Let’s talk about: authors who stalk reviewers

 

 

Guys,

 

As some of you know, I’ve been on a blog and Twitter hiatus for the last few months. So I have not kept myself up to date with on-goings in the community. Imagine my surprise when I learned that an author, back in 2014, stalked a reviewer. When I saw the first headline I shrugged, rolled my eyes and made myself a cup of coffee. Whilst making said cup of coffee I got more intrigued, so I made myself comfortable in front of my computer, and decided to dive in to this mystery and see what it was all about. Nothing, and I do mean nothing, could have prepared me for what I was about to discover.

 

I don’t want to get ahead of myself here, so I’ll try and show it all as I stumbled across it!

 

Earlier tonight I finished a book-tag and was going through my list of followers, to find some people I could nominate to get the tag going. As I only really returned from my hiatus just after New Years, I noticed a lot of great people have started following me in my absence, and thus I decided to check them all out. One of the people is S.E. White, and what I found on her blog has so far kept me occupied for 3 hours, with about 10 tabs open. Her blog post “The Time When an Author Responded to a Bad Review: And It Worked” is truly disturbing. So of course I couldn’t just stop there. Instead I clicked every single link reference in her post, which kept giving me new horrifying material to read.

 

Eventually, I found the article that The Guardian printed about it – which you can read right here. This article isn’t new – with a print date back from the 18th of October 2014 it’s over 4 years old. I was still shocked about the entire ordeal. I mean where does this author get off thinking she’s in the right, when she decides to stalk a blogger who’s left a 1 star rating for one of her books on Goodreads? I’ve heard so many authors say that they stay away from GR, as it’s for the readers and not for the writers. However, this woman isn’t just stalking the reviewer online, oh no, she does a background check on her, gets her address from a publishing company and goes to her freaking house. Like, she actually goes to her house!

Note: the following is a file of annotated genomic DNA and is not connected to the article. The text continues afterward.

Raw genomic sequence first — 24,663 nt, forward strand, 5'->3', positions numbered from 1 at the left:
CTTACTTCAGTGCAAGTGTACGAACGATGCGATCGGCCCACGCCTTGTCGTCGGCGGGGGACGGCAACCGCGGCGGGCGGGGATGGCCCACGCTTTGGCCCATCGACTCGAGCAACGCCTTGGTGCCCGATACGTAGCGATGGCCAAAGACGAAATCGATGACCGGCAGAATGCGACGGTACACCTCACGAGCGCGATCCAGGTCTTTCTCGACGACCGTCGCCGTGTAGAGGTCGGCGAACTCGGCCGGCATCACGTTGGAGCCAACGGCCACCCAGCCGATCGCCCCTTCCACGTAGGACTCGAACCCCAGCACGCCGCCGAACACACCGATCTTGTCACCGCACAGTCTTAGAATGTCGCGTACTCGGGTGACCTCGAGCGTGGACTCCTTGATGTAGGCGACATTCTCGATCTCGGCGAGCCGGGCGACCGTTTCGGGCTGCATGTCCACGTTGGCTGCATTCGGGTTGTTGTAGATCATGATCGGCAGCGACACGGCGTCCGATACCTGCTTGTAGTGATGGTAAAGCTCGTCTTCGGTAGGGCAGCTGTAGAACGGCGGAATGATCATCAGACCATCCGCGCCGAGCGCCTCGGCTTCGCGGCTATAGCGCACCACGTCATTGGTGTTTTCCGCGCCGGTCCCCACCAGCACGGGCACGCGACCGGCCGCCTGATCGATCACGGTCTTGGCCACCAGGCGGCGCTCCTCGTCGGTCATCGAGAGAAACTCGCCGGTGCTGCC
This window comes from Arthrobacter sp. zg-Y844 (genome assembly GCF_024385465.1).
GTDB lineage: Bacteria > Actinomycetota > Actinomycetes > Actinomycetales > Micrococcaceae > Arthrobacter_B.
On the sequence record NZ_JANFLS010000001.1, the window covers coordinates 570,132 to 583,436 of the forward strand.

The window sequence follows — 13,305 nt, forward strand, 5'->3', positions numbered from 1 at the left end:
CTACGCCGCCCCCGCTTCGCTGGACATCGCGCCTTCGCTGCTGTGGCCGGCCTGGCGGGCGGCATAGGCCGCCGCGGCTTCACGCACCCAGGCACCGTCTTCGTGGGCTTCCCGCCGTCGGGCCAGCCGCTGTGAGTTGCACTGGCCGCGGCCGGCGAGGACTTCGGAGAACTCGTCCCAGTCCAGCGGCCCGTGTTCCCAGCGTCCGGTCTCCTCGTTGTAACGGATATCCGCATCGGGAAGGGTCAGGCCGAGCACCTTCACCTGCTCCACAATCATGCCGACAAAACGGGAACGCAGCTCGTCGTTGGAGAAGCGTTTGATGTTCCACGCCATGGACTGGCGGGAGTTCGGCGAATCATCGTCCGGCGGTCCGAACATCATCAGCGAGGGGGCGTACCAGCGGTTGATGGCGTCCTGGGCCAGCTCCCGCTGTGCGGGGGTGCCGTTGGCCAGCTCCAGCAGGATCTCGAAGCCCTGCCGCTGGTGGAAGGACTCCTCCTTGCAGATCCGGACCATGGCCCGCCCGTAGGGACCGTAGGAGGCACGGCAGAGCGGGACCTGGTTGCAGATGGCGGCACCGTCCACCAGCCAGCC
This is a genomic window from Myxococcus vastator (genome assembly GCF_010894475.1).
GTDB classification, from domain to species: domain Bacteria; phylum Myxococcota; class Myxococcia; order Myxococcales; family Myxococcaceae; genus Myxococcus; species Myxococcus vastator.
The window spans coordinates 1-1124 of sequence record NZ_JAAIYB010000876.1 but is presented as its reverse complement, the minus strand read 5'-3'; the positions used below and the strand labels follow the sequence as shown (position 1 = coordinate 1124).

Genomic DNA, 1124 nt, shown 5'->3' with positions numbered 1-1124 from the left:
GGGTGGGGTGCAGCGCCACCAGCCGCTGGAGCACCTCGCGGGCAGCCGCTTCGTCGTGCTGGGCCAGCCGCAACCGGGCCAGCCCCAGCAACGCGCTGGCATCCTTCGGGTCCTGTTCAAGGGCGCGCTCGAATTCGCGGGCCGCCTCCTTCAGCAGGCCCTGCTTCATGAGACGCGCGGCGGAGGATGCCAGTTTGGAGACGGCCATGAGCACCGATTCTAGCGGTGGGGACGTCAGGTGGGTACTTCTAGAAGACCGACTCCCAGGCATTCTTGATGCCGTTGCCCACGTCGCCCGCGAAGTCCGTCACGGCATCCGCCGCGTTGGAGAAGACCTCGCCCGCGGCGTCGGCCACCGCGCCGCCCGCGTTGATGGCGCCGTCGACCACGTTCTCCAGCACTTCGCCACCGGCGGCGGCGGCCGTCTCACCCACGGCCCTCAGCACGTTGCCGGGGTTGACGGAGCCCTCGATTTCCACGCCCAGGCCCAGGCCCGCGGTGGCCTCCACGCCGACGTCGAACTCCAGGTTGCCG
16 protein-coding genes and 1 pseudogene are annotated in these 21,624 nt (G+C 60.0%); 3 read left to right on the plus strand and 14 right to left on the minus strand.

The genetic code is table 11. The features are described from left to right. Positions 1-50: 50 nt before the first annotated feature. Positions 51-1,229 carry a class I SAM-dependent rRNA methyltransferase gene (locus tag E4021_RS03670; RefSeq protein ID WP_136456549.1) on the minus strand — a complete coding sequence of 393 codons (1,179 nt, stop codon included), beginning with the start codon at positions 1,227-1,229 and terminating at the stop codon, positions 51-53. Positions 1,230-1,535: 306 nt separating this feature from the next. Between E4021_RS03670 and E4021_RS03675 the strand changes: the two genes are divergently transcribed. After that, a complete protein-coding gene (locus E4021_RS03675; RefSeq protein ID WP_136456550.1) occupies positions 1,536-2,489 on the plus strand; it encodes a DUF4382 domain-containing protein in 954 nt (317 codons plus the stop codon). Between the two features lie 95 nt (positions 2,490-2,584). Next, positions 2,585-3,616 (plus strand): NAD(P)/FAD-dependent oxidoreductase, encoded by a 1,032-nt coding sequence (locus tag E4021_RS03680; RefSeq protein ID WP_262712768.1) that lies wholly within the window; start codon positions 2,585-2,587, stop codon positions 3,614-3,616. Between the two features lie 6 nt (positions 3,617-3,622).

I strolled to the front door. A dog barked and I thought of Blythe’s Instagram Pomeranian. Was it the same one? The doorbell had been torn off, and up close the garden was overgrown. I started to feel hot and claustrophobic. The stupid happiness book grew sweaty in my hands. I couldn’t decide whether to knock.

 

 

Even though, she’s allowed to deflect the madness with a big dose of inappropriate humour, in the Guardian article. it doesn’t make it any less scary, manipulative and just wrong on so many levels.

 

But the madness doesn’t stop there!

 

Somehow, somewhere there’s someone that looks kindly on this behaviour and decides that the author deserves to make money on this. So she has an upcoming book planned for 2019, very appropriately it’s called:


Kathleen Hale Is a Crazy Stalker

 

Honestly, if I knew anyone that would describe themselves like she does, when feeling the pressure of a deadline, I think I’d suggest they seek professional help.

 

In the months before my first novel came out, I was a charmless lunatic – the type that other lunatics cross the street to avoid. I fidgeted and talked to myself, rewriting passages of a book that had already gone to print. I remember when my editor handed me the final copy: I held the book in my hands for a millisecond before grabbing a pen and scribbling edits in the margins.

 

Now I’m not an author, but to me that doesn’t seem like normal, or even healthy, behaviour. Had a seen this and was about to enter any kind of relationship or interaction, with someone who describes themselves as a “charmless lunatic”, I would run in the opposite direction. Faster than you’d see me run towards some Danish liquorice.

 


It looked as if I had been taken in by someone using a fake identity. I Gchatted Patricia: “I think we’ve been catfished?”

 

Let’s start by looking up the phrase “catfished”

 

Catfished 
To be deceived or lead on by someone on any social network, or chat session who’s claiming to be someone or something they’re not and tries anything to make you believe them with words that might interest you. While they’re just sitting behind whatever devices they’re using and their true identity is being concealed while giving you false information about themselves.

A typical catfisher would: 
*Use False info or identification 
*tells or sends you anything that interests you (very romantic or sexual